Northumberland County Council extends partnerships with NHS groups

NHS logo. File image from PANHS logo. File image from PA
NHS logo. File image from PA
Councillors have agreed to extend the local authority’s formal partnerships with the two key NHS organisations operating in Northumberland.

At a meeting of the cabinet on Tuesday December 10, members agreed to extend the council’s partnership agreement with Northumbria Healthcare NHS Foundation Trust, which runs hospitals and community health services in the county, for a further year from April 1, 2020, and to renew the partnership agreement with Northumberland Clinical Commissioning Group (CCG), which buys and commissions healthcare, from the same date.

The latter will be an open-ended agreement which either party can terminate on six months’ notice, with the report explaining that due to a number of national proposals and developments, ‘it is uncertain whether Northumberland CCG will continue to exist in its present form beyond 2020-21’.

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The report also sets out that a full review of the partnership arrangement with Northumbria Healthcare is to take place, to be completed by autumn 2020, again relating to potential changes in the NHS.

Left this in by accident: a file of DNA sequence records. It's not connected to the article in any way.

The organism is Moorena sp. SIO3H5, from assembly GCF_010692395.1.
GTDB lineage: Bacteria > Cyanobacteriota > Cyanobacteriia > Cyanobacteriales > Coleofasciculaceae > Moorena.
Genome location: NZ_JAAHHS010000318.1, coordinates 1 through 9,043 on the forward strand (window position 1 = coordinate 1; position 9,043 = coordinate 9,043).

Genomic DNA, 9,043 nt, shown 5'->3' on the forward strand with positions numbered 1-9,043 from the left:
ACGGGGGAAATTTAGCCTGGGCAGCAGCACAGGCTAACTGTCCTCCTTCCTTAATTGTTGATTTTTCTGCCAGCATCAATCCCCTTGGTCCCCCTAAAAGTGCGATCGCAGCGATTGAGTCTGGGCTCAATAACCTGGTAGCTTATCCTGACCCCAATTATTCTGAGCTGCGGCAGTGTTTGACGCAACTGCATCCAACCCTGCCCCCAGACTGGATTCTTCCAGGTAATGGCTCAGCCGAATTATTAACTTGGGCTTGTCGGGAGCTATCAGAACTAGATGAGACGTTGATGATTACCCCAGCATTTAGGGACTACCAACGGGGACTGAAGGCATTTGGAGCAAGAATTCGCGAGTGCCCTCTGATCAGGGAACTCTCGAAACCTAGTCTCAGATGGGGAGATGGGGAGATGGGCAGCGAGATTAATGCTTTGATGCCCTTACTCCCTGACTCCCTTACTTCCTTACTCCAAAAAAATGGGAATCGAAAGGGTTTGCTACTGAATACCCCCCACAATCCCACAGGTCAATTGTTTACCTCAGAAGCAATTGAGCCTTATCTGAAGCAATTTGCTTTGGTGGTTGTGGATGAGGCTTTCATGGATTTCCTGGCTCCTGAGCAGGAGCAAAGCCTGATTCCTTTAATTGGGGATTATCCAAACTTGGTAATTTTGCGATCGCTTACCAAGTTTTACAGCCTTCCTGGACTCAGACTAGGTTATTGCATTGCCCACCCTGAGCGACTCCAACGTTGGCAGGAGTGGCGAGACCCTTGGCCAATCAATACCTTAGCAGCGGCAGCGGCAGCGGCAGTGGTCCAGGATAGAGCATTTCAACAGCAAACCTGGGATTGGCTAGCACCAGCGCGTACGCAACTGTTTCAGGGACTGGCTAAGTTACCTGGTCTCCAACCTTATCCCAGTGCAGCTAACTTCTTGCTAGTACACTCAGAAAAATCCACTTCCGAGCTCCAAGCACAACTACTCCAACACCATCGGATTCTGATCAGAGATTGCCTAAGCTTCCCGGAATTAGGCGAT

‘If, as seems possible, community health services come to be managed largely through primary care networks (groups of GP practices), there may be reasons to review the best organisational framework for the integration of social care with health services in the community,’ it says.

Nonetheless, the cabinet also agreed to ‘confirm the council’s continuing commitment to integrated working with local NHS bodies, particularly in adult social care and public health’, while members were told that discussions are also taking place about closer integration with Northumberland, Tyne and Wear (NTW) NHS Foundation Trust, which provides mental-health services.

Council leader Peter Jackson said that when he meets other leaders of local authorities, they are ‘all just so jealous of the partnership arrangements we have in this county’.

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“It amazes me that other parts of the country haven’t caught up to how effective it is in supporting the services that people need and how efficient it is,” he added. “It’s something I think we should build on, it’s a real success for Northumberland.”